Gov. Greg Abbott has signed off on a new law which clarifies which CBD products are legal in Texas. It also legalized the production and cultivation of hemp in the state. The law received bipartisan surrport in the state Legislature and is effective immediately.
Texas will be allowed to set up a federally approved program for farmers to grow hemp as an industrial crop. This includes procedures for sampling, inspection, and testing. The legislation will also expand the types of hemp products that are legally purchased to include any hemp-derived products containing less that 0.3 percent THC.
That means that cannabidiol, or CBD, products are now legal. Although tinctures, oils and other CBD goods have been on store shelves for years in Texas, any containing trace amounts of THC were technically illegal. As of today, as long as those products are hemp-derived, contain less than 0.3 percent THC and meet other quality standards, they are completely legal.
Marijuana is still illegal in Texas and federally in the United States.
“I am excited that we have taken one more step towards giving producers in Texas the opportunity to grow hemp,” Agriculture Commissioner Sid Miller said in a statement. “Texas will be a leader in hemp production, and we will be submitting our plan and writing rules to follow the 2018 Farm Bill and the law recently enacted in Texas.
“This will be another tool for farmers that are looking to diversify their farming operations.”
The federal government recently removed hemp from the list of controlled substances under the Farm Bill. Texas did not opt into industrial hemp production like the other 42 states. Farmers said this has held them back from accessing a lucrative, popular and now legal crop.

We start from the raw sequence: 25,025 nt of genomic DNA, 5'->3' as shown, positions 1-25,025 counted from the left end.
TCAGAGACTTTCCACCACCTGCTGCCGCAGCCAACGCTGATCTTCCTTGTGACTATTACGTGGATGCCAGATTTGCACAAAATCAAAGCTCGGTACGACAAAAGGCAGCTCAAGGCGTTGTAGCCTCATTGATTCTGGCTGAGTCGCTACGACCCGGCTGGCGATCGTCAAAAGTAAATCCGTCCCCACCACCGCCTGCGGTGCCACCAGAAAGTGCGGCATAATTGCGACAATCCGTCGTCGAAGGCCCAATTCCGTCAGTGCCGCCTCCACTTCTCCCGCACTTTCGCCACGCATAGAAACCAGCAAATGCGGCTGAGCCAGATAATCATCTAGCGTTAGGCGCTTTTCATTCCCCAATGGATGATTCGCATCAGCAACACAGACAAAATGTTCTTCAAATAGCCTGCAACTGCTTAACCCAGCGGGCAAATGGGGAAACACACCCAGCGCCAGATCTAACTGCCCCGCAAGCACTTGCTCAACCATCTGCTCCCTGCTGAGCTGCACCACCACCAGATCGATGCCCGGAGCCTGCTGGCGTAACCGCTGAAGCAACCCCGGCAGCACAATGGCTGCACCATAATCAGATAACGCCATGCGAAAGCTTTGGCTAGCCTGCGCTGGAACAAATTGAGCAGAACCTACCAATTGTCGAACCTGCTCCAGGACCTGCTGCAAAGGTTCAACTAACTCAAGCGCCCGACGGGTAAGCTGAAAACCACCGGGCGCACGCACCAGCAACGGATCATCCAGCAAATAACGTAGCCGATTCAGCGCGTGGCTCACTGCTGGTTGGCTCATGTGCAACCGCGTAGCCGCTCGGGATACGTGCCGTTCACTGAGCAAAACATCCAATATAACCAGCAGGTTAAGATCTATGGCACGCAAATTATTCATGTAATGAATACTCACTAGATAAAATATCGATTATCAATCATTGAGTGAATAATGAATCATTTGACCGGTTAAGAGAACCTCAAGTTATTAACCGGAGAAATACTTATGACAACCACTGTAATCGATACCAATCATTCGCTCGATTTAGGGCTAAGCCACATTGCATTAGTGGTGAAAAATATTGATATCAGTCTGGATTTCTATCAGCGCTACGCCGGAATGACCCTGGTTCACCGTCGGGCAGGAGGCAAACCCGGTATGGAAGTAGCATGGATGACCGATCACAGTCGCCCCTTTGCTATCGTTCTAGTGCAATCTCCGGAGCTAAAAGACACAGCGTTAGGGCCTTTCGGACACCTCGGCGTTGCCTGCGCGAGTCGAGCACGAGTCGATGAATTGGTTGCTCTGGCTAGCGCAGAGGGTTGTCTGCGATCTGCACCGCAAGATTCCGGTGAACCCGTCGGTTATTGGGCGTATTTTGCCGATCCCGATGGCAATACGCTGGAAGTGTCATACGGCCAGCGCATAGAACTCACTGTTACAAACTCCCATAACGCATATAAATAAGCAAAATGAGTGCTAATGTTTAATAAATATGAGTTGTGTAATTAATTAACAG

In fact, until the Texas hemp bill was signed into law, the state defined marijuana and hemp as the same illegal crop. Both marijuana and hemp come from the cannabis plant family, but they have very differing properties. Hemp contains minimal levels of THC, the high-inducing natural compound found in marijuana.
Heather Fazio, director of Texans for Responsible Marijuana Policy, called the bill’s approval “a big step for Texans and one we can all be proud of.”
“The Texas Legislature got at least one thing right this session when they legalized hemp. Finally, Texas farmers are no longer cut out of this lucrative agricultural market. Plus, Texans are now free to use CBD without fear of arrest,” Fazio said in a statement.
Cannabis laws have ben a major issue at both the state and federal levels for the past few years. A bill to decriminalize possession of small amounts of marijuana failed to pass in legistlature, however lawmakers are looking to expand access to medical cannabis under the state’s Compassionate Use Act.
Gov. Abbott will either sign or veto this bill on Sunday, June 16.